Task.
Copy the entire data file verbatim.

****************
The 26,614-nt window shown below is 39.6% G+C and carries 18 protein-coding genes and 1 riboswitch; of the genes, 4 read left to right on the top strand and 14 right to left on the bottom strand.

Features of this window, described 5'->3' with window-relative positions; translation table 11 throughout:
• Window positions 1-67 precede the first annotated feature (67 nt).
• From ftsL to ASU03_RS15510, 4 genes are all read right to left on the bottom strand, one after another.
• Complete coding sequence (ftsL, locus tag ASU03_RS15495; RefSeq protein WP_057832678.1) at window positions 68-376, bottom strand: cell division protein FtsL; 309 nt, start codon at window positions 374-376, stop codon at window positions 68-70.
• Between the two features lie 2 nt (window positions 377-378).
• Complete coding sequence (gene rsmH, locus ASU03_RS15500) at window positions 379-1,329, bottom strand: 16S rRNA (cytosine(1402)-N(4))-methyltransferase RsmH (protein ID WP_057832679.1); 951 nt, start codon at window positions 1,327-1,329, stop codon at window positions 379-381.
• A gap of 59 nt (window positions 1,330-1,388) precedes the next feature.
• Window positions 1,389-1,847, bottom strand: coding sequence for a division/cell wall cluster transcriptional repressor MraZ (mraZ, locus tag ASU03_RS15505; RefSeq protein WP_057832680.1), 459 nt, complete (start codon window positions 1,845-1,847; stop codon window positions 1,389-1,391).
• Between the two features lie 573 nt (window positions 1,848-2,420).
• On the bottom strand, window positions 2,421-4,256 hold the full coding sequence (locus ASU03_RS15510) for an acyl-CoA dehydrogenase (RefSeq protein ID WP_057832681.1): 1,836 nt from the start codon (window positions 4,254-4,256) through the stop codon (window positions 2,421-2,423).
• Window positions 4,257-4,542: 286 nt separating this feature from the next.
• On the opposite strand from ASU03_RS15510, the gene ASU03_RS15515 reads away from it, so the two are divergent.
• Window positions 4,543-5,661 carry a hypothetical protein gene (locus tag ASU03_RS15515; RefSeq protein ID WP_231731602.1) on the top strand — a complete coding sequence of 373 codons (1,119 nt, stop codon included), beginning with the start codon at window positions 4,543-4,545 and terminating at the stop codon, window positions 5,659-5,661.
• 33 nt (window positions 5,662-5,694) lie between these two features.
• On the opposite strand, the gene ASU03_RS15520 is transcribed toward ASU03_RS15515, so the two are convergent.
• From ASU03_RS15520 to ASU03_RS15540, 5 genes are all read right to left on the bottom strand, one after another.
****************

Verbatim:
The 26,614-nt window shown below is 39.6% G+C and carries 18 protein-coding genes and 1 riboswitch; of the genes, 4 read left to right on the top strand and 14 right to left on the bottom strand.

Features of this window, described 5'->3' with window-relative positions; translation table 11 throughout:
• Window positions 1-67 precede the first annotated feature (67 nt).
• From ftsL to ASU03_RS15510, 4 genes are all read right to left on the bottom strand, one after another.
• Complete coding sequence (ftsL, locus tag ASU03_RS15495; RefSeq protein WP_057832678.1) at window positions 68-376, bottom strand: cell division protein FtsL; 309 nt, start codon at window positions 374-376, stop codon at window positions 68-70.
• Between the two features lie 2 nt (window positions 377-378).
• Complete coding sequence (gene rsmH, locus ASU03_RS15500) at window positions 379-1,329, bottom strand: 16S rRNA (cytosine(1402)-N(4))-methyltransferase RsmH (protein ID WP_057832679.1); 951 nt, start codon at window positions 1,327-1,329, stop codon at window positions 379-381.
• A gap of 59 nt (window positions 1,330-1,388) precedes the next feature.
• Window positions 1,389-1,847, bottom strand: coding sequence for a division/cell wall cluster transcriptional repressor MraZ (mraZ, locus tag ASU03_RS15505; RefSeq protein WP_057832680.1), 459 nt, complete (start codon window positions 1,845-1,847; stop codon window positions 1,389-1,391).
• Between the two features lie 573 nt (window positions 1,848-2,420).
• On the bottom strand, window positions 2,421-4,256 hold the full coding sequence (locus ASU03_RS15510) for an acyl-CoA dehydrogenase (RefSeq protein ID WP_057832681.1): 1,836 nt from the start codon (window positions 4,254-4,256) through the stop codon (window positions 2,421-2,423).
• Window positions 4,257-4,542: 286 nt separating this feature from the next.
• On the opposite strand from ASU03_RS15510, the gene ASU03_RS15515 reads away from it, so the two are divergent.
• Window positions 4,543-5,661 carry a hypothetical protein gene (locus tag ASU03_RS15515; RefSeq protein ID WP_231731602.1) on the top strand — a complete coding sequence of 373 codons (1,119 nt, stop codon included), beginning with the start codon at window positions 4,543-4,545 and terminating at the stop codon, window positions 5,659-5,661.
• 33 nt (window positions 5,662-5,694) lie between these two features.
• On the opposite strand, the gene ASU03_RS15520 is transcribed toward ASU03_RS15515, so the two are convergent.
• From ASU03_RS15520 to ASU03_RS15540, 5 genes are all read right to left on the bottom strand, one after another.